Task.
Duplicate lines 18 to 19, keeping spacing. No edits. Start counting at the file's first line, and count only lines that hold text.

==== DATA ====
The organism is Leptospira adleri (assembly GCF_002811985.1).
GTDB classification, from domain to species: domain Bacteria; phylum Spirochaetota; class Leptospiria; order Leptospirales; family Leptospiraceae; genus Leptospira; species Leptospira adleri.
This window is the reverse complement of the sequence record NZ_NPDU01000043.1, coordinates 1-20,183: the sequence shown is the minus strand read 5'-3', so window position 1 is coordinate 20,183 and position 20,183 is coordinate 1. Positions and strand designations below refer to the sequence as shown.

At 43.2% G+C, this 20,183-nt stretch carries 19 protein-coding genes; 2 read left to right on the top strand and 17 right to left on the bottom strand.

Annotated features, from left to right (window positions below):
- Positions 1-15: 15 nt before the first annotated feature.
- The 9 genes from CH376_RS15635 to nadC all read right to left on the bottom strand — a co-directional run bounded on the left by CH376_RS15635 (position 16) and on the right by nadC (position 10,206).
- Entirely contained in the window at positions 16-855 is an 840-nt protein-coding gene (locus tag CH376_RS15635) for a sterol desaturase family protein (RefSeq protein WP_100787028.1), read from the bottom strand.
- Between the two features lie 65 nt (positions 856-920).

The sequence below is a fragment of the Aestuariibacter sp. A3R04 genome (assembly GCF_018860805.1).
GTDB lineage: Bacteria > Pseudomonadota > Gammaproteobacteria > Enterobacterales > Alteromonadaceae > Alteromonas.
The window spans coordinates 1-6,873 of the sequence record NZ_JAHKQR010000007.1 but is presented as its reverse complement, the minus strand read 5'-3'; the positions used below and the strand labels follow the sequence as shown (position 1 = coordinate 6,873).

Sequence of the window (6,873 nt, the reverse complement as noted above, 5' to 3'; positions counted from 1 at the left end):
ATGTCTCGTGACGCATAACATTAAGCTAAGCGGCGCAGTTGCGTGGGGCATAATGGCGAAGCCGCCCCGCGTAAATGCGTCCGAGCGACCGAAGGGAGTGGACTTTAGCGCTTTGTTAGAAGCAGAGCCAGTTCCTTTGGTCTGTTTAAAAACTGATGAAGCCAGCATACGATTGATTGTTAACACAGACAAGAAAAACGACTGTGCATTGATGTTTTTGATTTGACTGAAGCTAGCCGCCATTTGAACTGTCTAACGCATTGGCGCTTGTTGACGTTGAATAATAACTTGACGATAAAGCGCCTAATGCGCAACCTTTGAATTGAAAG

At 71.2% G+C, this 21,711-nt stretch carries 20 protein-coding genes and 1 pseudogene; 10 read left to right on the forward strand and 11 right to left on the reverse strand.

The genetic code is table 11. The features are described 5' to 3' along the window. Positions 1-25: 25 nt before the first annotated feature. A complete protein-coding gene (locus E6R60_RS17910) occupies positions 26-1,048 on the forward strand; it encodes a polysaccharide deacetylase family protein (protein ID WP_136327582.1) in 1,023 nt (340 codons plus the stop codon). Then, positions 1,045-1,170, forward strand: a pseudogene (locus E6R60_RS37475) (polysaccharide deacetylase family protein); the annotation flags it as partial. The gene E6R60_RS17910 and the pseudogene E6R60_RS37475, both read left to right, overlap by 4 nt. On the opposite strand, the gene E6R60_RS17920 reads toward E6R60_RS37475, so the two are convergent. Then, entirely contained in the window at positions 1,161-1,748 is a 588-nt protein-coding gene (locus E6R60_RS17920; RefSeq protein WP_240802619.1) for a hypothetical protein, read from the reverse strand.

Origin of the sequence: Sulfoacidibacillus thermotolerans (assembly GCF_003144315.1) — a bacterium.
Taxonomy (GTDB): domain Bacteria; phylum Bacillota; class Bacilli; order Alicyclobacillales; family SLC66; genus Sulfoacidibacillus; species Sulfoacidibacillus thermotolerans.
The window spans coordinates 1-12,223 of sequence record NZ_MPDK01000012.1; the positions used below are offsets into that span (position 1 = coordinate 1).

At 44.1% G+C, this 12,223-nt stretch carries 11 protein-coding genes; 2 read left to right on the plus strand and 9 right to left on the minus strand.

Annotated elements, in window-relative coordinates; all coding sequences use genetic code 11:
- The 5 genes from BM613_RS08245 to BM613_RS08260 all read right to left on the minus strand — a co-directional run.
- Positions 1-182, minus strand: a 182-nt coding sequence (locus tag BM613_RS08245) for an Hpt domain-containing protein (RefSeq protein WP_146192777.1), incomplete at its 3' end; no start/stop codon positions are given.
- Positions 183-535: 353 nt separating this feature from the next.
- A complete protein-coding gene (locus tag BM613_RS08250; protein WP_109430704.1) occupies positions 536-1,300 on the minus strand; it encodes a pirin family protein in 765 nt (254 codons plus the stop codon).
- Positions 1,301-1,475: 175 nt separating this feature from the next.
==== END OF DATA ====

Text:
Taxonomy (GTDB): domain Bacteria; phylum Bacillota; class Bacilli; order Alicyclobacillales; family SLC66; genus Sulfoacidibacillus; species Sulfoacidibacillus thermotolerans.
The window spans coordinates 1-12,223 of sequence record NZ_MPDK01000012.1; the positions used below are offsets into that span (position 1 = coordinate 1).